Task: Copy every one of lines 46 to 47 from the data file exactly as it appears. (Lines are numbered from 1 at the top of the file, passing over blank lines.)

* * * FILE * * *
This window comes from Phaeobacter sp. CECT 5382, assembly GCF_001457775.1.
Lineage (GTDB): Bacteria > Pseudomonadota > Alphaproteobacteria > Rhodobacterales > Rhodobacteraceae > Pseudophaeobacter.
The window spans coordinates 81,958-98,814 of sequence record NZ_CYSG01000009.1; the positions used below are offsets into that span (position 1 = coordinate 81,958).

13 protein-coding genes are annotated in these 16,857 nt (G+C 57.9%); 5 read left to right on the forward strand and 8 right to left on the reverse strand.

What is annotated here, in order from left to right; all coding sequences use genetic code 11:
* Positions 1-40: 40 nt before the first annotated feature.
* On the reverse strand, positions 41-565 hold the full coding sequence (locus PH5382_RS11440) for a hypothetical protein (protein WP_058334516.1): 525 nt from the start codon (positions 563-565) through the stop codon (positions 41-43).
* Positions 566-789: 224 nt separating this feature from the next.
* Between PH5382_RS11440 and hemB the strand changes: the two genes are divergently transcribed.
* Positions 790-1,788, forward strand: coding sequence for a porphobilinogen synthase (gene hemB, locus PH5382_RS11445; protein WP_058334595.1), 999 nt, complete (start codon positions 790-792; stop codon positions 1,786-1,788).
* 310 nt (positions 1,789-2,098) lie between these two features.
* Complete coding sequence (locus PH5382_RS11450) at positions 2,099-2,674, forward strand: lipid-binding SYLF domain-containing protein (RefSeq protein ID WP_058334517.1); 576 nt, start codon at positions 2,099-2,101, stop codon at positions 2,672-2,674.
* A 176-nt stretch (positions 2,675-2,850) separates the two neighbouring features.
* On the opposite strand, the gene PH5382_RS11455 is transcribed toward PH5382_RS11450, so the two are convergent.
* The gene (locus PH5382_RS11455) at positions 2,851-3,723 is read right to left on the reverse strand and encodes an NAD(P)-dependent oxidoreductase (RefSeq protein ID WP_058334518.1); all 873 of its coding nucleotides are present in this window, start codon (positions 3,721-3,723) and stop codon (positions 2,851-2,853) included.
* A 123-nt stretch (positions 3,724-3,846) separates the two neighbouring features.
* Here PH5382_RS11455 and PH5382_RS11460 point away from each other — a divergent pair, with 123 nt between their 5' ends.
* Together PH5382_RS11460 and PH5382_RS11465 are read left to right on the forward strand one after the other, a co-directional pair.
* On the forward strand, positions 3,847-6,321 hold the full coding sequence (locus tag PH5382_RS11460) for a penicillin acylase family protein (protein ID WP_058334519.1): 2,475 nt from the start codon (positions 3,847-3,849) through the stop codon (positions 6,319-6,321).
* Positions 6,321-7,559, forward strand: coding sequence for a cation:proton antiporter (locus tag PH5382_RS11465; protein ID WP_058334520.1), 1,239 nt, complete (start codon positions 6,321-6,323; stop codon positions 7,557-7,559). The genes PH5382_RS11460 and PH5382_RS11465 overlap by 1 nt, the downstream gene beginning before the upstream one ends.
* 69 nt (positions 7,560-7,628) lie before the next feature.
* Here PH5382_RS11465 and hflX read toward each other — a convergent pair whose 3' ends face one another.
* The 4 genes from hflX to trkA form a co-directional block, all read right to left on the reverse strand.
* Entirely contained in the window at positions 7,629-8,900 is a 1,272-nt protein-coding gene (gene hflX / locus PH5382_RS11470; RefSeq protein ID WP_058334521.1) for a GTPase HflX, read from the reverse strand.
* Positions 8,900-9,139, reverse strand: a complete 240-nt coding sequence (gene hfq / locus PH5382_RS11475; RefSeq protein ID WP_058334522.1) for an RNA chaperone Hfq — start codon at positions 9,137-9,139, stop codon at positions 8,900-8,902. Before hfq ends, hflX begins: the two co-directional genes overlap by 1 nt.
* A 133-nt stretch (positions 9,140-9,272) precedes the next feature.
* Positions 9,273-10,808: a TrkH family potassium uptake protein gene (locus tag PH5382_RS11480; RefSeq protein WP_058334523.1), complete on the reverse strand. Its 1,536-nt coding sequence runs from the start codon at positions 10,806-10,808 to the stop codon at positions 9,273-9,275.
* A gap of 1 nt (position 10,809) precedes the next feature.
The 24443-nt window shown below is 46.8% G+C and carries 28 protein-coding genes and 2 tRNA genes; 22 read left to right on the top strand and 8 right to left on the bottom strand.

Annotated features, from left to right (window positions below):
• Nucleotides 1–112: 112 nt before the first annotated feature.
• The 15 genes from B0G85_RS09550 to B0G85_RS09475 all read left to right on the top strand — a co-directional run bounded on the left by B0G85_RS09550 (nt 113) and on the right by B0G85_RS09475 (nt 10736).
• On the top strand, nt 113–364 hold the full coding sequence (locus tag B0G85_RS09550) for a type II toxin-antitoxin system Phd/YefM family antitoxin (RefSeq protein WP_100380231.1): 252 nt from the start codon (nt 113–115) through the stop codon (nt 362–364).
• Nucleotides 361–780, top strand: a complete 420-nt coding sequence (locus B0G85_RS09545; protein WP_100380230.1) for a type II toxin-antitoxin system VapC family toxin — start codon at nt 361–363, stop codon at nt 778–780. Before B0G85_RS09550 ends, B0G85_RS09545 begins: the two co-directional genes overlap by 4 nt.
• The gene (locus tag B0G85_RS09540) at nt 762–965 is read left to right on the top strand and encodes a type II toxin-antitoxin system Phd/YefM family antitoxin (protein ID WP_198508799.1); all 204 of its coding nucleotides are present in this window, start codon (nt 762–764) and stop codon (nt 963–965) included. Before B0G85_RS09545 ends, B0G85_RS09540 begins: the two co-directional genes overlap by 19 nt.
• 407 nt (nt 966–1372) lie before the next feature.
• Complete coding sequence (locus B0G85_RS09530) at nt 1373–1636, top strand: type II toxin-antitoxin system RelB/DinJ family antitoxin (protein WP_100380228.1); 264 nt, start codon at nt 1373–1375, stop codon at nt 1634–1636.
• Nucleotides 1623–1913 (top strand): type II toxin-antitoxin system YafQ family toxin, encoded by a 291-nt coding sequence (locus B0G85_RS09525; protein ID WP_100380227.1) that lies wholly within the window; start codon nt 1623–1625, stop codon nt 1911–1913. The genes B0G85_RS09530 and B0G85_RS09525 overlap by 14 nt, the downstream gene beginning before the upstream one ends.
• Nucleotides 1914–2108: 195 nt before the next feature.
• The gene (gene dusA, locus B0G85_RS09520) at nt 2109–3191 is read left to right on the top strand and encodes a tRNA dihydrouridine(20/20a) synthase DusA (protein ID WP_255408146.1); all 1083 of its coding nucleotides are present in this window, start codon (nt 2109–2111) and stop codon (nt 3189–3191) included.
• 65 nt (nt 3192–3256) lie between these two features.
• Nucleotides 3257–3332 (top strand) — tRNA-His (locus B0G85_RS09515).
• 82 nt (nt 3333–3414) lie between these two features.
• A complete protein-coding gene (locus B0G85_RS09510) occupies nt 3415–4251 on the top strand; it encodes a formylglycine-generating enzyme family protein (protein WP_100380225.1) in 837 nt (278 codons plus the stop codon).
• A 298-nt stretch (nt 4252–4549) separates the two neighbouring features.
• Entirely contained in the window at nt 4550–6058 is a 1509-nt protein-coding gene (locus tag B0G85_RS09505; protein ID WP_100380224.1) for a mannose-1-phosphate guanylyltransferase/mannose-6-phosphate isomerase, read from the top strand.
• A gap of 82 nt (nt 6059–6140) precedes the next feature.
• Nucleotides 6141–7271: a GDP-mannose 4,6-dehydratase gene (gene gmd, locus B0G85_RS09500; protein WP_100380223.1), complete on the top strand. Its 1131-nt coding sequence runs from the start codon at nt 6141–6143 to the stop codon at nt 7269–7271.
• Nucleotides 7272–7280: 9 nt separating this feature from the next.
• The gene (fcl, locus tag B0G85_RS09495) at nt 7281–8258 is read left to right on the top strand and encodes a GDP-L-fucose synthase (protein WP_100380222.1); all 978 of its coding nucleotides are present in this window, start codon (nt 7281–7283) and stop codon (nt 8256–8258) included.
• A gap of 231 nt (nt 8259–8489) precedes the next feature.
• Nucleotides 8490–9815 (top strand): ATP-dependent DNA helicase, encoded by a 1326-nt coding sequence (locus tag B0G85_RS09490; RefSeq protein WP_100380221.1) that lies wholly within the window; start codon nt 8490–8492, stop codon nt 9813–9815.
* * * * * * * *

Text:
• Entirely contained in the window at nt 4550–6058 is a 1509-nt protein-coding gene (locus tag B0G85_RS09505; protein ID WP_100380224.1) for a mannose-1-phosphate guanylyltransferase/mannose-6-phosphate isomerase, read from the top strand.
• A gap of 82 nt (nt 6059–6140) precedes the next feature.